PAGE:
No to the Needle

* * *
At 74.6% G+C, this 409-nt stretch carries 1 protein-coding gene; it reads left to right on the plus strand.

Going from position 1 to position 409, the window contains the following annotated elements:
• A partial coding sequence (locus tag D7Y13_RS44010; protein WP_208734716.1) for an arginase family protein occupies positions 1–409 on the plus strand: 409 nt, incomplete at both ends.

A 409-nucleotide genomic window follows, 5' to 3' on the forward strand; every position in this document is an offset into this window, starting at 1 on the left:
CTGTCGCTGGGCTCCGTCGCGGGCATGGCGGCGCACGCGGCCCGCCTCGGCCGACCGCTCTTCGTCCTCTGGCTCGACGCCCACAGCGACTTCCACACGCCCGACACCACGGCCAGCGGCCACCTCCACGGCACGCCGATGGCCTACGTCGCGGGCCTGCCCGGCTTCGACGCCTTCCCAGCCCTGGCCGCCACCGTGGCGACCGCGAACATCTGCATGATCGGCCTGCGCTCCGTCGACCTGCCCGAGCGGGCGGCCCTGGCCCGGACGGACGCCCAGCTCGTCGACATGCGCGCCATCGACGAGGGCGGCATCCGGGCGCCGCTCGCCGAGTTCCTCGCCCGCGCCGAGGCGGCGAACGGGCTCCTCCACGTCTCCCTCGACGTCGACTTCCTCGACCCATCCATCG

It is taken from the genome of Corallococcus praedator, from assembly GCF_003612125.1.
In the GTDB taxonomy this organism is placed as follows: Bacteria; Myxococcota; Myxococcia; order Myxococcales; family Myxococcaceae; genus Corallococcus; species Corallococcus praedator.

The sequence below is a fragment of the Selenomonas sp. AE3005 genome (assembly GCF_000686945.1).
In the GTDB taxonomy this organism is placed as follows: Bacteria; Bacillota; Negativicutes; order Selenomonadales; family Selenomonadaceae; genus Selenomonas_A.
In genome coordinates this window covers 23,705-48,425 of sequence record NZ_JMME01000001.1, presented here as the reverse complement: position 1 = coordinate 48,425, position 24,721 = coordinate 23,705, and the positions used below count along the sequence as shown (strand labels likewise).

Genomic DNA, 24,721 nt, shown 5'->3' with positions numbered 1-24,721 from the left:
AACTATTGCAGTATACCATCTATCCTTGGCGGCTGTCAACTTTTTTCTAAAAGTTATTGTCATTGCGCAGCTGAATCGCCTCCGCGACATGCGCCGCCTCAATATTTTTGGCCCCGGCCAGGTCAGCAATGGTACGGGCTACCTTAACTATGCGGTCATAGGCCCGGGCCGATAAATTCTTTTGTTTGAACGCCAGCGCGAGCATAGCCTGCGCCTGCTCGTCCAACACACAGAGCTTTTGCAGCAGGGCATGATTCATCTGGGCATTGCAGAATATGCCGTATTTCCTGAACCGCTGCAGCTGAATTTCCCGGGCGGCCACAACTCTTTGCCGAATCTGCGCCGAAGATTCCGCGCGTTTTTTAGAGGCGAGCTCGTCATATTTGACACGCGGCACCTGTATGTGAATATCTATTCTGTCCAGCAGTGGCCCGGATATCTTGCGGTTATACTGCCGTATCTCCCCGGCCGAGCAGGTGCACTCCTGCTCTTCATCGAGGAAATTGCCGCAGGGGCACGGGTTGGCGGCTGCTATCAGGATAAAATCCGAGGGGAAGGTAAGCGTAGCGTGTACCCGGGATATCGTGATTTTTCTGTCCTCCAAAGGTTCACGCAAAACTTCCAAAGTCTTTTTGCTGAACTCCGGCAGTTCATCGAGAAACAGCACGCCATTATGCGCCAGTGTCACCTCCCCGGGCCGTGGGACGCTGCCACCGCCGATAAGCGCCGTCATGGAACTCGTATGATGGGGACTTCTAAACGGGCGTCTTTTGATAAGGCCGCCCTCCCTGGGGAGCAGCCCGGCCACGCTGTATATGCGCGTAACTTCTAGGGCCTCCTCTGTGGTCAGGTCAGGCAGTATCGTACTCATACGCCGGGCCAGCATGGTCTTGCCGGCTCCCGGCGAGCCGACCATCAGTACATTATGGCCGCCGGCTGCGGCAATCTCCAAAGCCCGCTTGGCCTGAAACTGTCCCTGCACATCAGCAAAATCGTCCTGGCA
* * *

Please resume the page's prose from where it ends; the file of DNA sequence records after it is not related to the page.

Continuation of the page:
Late last week, a news team at Portland's KGW-TV revealed that the leaders of the famed Tillamook Creamery Association had voted to pledge its 147 members to stop using the artificial growth hormone rBGH to promote greater milk production. Good news for animal-welfare supporters and consumers worried about their diet; bad news for the multinational ag-science conglomerate Monsanto, which manufactures the hormone. The Tillamook board tried to keep the whole business private, but as soon as news of the pending ban leaked out, Monsanto reps were in Oregon putting together a coalition of dairy farmers to resist the association board's decision. Monsanto points to the U.S. Food and Drug Administration's approval of the product (trade name Posilac) as evidence that there's no reason to worry about health risks; they don't mention the risk to the cows from the biweekly injections, though. Farmers say that milk production does rise (more like 5 percent than the 10 percent to 15 percent Monsanto claims) but at the cost of a less healthy, more stressed animal. That's why Canada, New Zealand, Australian, Japan, and the EU ban the use of Posilac and similar products. The Oregon decision has Monsanto running scared. Tillamook is one of the nation's biggest and best known premium butter and cheese producers, and its decision will swing a lot of weight with others in the industry. Monsanto's flacks managed to get enough Tillamook members to sign on to their campaign to force a full meeting of the association to vote on the issue. On Monday, the members voted nearly two to one to ban the needle. Way to go guys! Planet Eats Food blogs are primo water-cooler fodder for chefs, foodies, cookbook editors, and unabashed worshippers at the shrine of the Celebrity Chef. As the new century wears on, the queen bees and wanna-bes of the national food scene are moving their shop talk online, and Seattle-based sites like eGullet.org and TastingMenu.com (the latter hosted by Hillel Cooperman, a James Beard Award nominee for his bloggery) are right up there with New York blogs like Josh Friedland's TheFoodSection.com. All this online punditry could only lead to one thing: the culinary metablog. At the beginning of February, Cooperman debuted TasteEverything.org, whose aim, according to its mission statement, is to balance out PR-driven "traditional food media" with maverick opinions, obscure recipes, and a much more personal attitude toward food writing. On Tuesday, Feb. 22, the site kicked things up a notch by announcing the winners of its first Independent Food Festival Awards, an entirely virtual event that handed out kudos in our backyard (Chinatown's Maekawa Restaurant won "Best Dish Still Moving on the Plate When Fully Cooked" for its pan-fried lotus root sprinkled with bonito flakes, which flutter from the heat) and across the planet (Tokyo's Boulangerie Aux Bacchanales won for best croissants outside of France, while Dampa Sa Libis walked away with "Best Eatery Serving All-Filipino Food in Metro Manila"). For food-blog addicts, the list—with dozens of quirky categories, long enough to burn a whole lunch hour—is like crack cocaine. For the uninitiated, it's an excellent place to start. Visit www.tasteeverything.org/festival/default.htm for the list of winners; the discussion board, seemingly modeled after eGullet, is at http://discussion.tasteeverything.org. Food and/or beverage news? E-mail Hot Dish at food@seattleweekly.com.

 
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